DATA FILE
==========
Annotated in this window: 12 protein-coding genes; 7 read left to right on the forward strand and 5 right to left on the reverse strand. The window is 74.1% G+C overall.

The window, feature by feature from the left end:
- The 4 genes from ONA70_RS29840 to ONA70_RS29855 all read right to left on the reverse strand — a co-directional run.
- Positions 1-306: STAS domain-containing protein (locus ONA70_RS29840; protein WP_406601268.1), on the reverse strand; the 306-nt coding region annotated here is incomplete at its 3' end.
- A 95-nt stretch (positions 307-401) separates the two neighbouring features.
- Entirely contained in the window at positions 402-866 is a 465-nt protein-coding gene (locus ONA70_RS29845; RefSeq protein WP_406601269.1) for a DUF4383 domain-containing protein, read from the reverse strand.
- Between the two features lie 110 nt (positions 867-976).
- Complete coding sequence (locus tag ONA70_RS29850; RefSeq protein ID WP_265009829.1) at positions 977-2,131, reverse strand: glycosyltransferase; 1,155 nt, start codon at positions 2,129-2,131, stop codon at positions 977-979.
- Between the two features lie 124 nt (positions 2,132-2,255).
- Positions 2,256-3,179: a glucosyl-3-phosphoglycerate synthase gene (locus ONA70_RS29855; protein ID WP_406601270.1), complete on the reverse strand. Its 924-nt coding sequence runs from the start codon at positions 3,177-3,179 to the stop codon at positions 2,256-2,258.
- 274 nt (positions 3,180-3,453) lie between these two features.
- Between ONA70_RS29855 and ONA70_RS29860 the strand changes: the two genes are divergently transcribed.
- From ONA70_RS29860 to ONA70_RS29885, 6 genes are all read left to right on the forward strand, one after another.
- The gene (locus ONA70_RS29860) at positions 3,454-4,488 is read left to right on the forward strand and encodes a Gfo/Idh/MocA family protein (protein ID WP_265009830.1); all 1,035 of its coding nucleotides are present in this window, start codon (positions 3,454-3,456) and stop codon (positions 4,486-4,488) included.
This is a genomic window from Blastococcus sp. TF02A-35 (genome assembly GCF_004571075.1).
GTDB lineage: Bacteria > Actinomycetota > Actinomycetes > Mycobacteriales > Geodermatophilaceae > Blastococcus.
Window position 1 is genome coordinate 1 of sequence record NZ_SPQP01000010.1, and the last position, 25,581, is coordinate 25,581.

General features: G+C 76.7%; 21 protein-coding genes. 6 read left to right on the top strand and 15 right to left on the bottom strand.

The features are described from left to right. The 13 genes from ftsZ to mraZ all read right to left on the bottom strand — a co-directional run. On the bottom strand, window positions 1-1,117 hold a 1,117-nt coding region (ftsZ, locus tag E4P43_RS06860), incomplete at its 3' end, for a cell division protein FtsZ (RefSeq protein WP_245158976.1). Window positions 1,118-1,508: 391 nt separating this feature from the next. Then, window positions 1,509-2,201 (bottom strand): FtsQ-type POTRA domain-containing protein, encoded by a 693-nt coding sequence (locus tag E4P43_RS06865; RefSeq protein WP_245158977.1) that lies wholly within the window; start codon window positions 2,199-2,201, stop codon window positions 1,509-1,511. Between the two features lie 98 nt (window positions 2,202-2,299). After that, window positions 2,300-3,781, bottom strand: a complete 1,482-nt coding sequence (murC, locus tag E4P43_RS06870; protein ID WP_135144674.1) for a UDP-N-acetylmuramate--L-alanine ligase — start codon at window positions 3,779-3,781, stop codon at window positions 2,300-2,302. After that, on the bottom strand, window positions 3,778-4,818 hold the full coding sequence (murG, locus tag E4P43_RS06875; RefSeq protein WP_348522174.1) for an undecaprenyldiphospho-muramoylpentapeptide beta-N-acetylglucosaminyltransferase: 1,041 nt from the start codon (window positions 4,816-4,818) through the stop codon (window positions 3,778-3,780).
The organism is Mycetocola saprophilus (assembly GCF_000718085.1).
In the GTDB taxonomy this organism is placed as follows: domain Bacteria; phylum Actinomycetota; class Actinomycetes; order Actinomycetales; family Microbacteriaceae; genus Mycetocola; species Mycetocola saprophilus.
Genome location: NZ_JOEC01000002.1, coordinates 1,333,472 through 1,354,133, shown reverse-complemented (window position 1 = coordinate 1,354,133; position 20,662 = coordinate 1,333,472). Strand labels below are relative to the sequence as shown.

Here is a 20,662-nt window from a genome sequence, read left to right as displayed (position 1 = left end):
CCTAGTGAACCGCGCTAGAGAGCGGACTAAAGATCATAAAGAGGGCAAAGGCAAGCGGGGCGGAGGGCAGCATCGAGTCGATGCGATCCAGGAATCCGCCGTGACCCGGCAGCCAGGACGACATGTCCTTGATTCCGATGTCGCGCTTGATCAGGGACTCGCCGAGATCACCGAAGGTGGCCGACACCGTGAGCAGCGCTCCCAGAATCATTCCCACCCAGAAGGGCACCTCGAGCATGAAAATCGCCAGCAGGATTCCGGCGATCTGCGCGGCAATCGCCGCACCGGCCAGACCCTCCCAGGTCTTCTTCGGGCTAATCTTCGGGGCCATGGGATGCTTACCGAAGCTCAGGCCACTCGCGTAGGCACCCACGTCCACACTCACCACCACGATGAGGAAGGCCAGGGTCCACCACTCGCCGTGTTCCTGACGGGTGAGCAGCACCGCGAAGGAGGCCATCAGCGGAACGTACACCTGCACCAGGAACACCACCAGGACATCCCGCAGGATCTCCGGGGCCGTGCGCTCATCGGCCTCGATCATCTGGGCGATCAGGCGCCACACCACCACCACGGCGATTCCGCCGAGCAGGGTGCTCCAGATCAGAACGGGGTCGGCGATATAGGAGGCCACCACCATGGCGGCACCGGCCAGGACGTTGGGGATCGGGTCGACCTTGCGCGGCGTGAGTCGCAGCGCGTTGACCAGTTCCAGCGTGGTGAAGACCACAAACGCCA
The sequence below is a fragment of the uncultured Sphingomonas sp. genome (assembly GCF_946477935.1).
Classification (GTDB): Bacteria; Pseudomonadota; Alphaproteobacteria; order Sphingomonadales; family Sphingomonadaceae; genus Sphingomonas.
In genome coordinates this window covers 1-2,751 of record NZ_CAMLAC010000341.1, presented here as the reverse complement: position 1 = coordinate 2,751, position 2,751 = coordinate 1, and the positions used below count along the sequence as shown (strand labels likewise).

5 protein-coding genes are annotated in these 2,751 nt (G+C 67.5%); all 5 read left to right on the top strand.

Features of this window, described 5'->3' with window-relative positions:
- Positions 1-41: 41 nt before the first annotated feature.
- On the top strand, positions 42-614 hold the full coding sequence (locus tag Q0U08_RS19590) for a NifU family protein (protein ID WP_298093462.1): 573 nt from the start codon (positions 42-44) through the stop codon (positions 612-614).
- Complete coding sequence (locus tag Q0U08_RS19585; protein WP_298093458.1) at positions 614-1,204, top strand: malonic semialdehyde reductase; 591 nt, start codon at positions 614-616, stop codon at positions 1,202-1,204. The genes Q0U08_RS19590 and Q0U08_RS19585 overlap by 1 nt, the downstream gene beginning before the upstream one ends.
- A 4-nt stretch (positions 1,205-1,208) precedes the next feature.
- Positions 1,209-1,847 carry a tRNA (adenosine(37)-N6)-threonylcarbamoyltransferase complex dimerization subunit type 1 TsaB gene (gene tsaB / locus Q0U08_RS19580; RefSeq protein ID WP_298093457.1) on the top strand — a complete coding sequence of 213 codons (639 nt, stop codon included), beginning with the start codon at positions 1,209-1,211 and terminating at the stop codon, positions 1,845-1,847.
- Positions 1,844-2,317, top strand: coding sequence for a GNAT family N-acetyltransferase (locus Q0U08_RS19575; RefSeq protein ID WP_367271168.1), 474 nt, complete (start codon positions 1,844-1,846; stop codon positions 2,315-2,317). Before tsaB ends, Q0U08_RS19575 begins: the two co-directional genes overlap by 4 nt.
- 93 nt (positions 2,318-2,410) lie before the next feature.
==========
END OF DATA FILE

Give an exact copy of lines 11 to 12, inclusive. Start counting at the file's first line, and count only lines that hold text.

- 274 nt (positions 3,180-3,453) lie between these two features.
- Between ONA70_RS29855 and ONA70_RS29860 the strand changes: the two genes are divergently transcribed.